• This is a nod to the late Stanley Kubrick. In 2001: A Space Odyssey (1968) (1968), the license plate number of the ship, the Discovery, is CRM-114. In A Clockwork Orange (1971) (1971), the serum to make Alex sick is Serum (pronounced similar to C-R-M) 114. And in Dr. Strangelove or: How I Learned to Stop Worrying and Love the Bomb (1964) (1964), there is a decoder device called the CRM-114. All three of these movies were directed by Kubrick.

  • To recap: When Marty first goes back to 1955 and meets Doc, Doc doesn't believe Marty is from the future. When Marty tells Doc that Ronald Reagan is the president, Doc is astonished. A couple of lines later, he yells, "I suppose Jane Wyman is the first lady!" Jane Wyman was Reagan's wife from 1940-1948, but Reagan had already divorced Wyman and married Nancy Davis in 1952. Some viewers think that the writers may have slipped up (or just did not keep up with news); others think that Doc was being sarcastic, especially since he also asks if comedians Jerry Lewis and Jack Benny are Reagan's Vice President and Treasury Secretary.

  • By the end of the movie, Marty is just one week older. He left 1985 on October 26th at 0135, and entered 1955 on November 5th at 0600, and then left November 12th at 2204, which totals one week, 16 hours and four minutes. Marty re-enters the timeline 11 minutes earlier at 0124, thus making him one week, 16 hours and 15 minutes older than he was on October 26th, 1985, at 0135 when he left.

  • Yes. Marty's presence in the past affected his mother's, father's, Biff's and Doc's only (also other people's lives but that isn't relevant). When he arrives back to 1985 he discovers that Doc is still alive and was wearing a bullet proof vest. This is because as we find out, Doc read the letter, but the Doc we saw before Marty went back to 1955 really did die. A similar thing is how Marty's family from the first 1985 seemed almost poor and just another local family and how Marty in 1955 made his father stand up for himself, if this never happened then George most likely would never have become rich and famous. So even though there was no "butterfly effect", there still is a mild one, but it was mild enough not to change the future drastically.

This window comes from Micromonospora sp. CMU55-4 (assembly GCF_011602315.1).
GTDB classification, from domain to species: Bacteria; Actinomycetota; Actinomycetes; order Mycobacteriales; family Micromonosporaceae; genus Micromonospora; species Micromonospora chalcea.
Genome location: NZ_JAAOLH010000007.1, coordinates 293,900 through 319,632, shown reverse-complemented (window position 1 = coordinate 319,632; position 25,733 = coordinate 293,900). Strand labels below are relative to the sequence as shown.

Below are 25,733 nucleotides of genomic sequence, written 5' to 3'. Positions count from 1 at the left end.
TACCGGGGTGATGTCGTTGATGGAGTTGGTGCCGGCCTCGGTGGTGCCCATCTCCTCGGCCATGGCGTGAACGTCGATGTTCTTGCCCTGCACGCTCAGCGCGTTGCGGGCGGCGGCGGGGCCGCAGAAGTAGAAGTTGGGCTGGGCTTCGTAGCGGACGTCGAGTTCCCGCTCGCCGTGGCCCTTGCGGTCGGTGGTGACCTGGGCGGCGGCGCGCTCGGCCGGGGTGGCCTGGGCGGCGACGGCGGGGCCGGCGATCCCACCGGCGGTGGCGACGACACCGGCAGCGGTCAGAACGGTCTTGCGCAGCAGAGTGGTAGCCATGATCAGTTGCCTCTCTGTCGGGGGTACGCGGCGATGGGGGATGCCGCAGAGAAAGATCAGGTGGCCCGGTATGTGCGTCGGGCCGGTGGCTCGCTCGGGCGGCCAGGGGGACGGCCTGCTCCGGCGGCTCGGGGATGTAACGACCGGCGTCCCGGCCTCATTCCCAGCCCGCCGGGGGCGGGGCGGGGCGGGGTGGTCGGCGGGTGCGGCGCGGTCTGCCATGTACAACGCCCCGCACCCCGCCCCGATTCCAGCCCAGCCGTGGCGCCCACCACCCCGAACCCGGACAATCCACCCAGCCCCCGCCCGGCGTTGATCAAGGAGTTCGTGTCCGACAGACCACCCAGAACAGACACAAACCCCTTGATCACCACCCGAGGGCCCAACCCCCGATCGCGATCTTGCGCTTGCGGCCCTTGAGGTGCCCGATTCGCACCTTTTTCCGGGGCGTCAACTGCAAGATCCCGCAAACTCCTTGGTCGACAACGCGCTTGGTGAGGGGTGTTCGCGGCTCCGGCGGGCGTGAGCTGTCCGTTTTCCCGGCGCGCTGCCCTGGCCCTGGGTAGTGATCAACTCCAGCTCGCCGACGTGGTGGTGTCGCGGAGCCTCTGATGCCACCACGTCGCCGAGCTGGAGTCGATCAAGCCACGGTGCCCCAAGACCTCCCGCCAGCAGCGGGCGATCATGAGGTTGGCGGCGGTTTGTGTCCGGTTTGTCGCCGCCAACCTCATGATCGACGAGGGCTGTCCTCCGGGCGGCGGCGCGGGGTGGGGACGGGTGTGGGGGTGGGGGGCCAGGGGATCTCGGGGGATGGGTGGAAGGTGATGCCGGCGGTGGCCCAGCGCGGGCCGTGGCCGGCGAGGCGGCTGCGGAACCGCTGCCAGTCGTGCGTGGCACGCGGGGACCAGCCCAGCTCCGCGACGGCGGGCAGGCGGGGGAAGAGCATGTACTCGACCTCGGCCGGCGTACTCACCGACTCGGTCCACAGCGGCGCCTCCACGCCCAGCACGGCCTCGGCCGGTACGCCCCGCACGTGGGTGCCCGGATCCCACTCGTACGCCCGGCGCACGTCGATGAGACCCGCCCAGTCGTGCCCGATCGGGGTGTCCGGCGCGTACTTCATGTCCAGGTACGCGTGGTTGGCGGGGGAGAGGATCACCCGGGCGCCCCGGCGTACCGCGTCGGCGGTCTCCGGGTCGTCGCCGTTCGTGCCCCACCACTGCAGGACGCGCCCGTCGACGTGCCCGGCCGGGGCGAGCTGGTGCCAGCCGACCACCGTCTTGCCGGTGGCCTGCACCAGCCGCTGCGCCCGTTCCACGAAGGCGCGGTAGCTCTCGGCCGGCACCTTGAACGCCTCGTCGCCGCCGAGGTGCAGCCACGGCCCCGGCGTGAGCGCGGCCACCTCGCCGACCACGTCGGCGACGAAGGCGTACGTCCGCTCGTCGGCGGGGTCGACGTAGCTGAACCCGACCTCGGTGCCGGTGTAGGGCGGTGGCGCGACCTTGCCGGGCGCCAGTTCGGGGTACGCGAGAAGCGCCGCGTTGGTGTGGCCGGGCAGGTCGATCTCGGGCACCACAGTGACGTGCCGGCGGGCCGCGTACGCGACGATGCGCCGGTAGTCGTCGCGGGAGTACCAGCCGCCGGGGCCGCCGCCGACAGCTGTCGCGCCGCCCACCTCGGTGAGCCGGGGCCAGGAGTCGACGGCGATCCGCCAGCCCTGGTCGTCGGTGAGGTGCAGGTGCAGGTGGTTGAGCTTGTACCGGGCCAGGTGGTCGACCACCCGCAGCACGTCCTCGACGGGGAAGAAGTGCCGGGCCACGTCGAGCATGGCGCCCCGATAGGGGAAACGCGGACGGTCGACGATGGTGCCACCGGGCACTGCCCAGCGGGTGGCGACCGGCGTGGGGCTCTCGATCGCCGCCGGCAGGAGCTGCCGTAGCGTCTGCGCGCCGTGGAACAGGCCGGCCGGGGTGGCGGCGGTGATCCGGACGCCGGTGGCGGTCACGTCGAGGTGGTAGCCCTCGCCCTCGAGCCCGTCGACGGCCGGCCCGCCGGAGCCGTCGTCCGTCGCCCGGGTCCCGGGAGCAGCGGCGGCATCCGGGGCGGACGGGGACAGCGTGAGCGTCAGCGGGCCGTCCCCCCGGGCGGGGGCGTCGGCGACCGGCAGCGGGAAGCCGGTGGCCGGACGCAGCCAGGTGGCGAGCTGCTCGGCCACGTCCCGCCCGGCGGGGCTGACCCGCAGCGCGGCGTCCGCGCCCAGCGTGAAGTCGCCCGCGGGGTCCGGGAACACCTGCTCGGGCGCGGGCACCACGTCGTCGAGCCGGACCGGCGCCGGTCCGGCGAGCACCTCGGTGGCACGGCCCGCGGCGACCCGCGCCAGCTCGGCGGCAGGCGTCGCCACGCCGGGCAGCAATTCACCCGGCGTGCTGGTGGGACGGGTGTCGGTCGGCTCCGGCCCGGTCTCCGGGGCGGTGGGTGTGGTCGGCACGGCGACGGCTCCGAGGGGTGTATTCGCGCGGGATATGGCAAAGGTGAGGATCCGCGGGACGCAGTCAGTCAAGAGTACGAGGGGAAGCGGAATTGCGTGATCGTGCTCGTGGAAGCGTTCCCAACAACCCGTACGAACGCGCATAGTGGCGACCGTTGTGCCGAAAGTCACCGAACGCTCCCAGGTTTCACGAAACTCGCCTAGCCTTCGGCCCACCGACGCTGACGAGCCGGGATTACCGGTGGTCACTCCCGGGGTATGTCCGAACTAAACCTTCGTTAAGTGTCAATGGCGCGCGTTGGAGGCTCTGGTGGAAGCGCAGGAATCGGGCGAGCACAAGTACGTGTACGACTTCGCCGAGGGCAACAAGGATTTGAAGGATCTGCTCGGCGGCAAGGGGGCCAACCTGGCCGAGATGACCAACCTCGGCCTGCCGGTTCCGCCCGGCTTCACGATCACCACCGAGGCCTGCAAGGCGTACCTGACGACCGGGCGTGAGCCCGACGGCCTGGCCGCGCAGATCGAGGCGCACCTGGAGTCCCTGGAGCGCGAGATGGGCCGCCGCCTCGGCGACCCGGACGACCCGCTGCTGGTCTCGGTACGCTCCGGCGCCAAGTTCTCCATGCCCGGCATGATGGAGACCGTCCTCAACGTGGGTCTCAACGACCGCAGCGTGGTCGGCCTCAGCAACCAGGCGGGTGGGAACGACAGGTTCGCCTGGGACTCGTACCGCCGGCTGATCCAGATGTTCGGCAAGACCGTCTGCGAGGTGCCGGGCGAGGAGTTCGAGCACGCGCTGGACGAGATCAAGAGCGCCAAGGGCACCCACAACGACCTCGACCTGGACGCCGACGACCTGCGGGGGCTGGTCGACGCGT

Doc wouldn't "already" know Marty in 1955. In the original history, Doc and Marty met by some unknown series of events, purely by happenstance (Doc perhaps taking an ad out in the paper for a lab assistant/grunt, for example; and Marty happened to answer it). Ultimately, as a result of this incidental meeting and friendship, Marty goes back in time, where he meets Doc ahead of the original sequence of events (ahead of time for Doc at least). Now as time moves forward in the new timeline, Doc knows of Marty and that they'll eventually meet; but he may still not know how. Because Doc's aware of possible repercussions of knowing about your own future, he probably wouldn't have asked Marty how they met, not would he have sought out Marty prematurely; instead patiently waited for events to occur naturally, being pleasantly surprised when it finally did happens (such as Doc taking out an ad, only to find and recognize Marty answering the ad).

  • No. They used peat moss as a substitute in the scene where manure gets dumped on Biff's (Thomas F. Wilson) car.